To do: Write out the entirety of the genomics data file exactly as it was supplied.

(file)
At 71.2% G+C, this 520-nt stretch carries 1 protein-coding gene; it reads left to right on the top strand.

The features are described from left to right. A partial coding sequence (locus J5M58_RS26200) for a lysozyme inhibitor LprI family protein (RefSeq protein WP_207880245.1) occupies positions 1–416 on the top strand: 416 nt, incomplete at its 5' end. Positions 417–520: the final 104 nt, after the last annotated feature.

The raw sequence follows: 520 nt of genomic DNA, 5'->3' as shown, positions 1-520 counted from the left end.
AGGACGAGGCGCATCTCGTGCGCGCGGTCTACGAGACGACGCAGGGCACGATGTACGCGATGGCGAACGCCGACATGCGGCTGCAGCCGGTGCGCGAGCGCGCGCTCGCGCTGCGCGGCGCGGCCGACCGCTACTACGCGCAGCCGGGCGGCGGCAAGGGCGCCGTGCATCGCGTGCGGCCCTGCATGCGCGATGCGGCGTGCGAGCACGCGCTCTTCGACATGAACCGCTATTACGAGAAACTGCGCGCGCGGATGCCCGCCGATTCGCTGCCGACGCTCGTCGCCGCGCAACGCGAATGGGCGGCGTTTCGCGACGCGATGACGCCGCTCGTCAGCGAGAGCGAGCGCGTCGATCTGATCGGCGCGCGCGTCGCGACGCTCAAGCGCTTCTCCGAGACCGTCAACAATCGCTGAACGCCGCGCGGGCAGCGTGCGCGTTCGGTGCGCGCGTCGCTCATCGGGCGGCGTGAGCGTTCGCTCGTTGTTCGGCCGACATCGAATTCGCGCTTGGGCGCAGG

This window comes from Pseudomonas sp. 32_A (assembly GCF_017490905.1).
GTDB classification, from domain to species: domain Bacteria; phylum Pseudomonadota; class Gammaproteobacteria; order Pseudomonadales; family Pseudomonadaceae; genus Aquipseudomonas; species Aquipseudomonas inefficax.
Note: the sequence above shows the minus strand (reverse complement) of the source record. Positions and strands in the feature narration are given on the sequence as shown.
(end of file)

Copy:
At 71.2% G+C, this 520-nt stretch carries 1 protein-coding gene; it reads left to right on the top strand.

The features are described from left to right. A partial coding sequence (locus J5M58_RS26200) for a lysozyme inhibitor LprI family protein (RefSeq protein WP_207880245.1) occupies positions 1–416 on the top strand: 416 nt, incomplete at its 5' end. Positions 417–520: the final 104 nt, after the last annotated feature.

The raw sequence follows: 520 nt of genomic DNA, 5'->3' as shown, positions 1-520 counted from the left end.
AGGACGAGGCGCATCTCGTGCGCGCGGTCTACGAGACGACGCAGGGCACGATGTACGCGATGGCGAACGCCGACATGCGGCTGCAGCCGGTGCGCGAGCGCGCGCTCGCGCTGCGCGGCGCGGCCGACCGCTACTACGCGCAGCCGGGCGGCGGCAAGGGCGCCGTGCATCGCGTGCGGCCCTGCATGCGCGATGCGGCGTGCGAGCACGCGCTCTTCGACATGAACCGCTATTACGAGAAACTGCGCGCGCGGATGCCCGCCGATTCGCTGCCGACGCTCGTCGCCGCGCAACGCGAATGGGCGGCGTTTCGCGACGCGATGACGCCGCTCGTCAGCGAGAGCGAGCGCGTCGATCTGATCGGCGCGCGCGTCGCGACGCTCAAGCGCTTCTCCGAGACCGTCAACAATCGCTGAACGCCGCGCGGGCAGCGTGCGCGTTCGGTGCGCGCGTCGCTCATCGGGCGGCGTGAGCGTTCGCTCGTTGTTCGGCCGACATCGAATTCGCGCTTGGGCGCAGG

This window comes from Pseudomonas sp. 32_A (assembly GCF_017490905.1).
GTDB classification, from domain to species: domain Bacteria; phylum Pseudomonadota; class Gammaproteobacteria; order Pseudomonadales; family Pseudomonadaceae; genus Aquipseudomonas; species Aquipseudomonas inefficax.
Note: the sequence above shows the minus strand (reverse complement) of the source record. Positions and strands in the feature narration are given on the sequence as shown.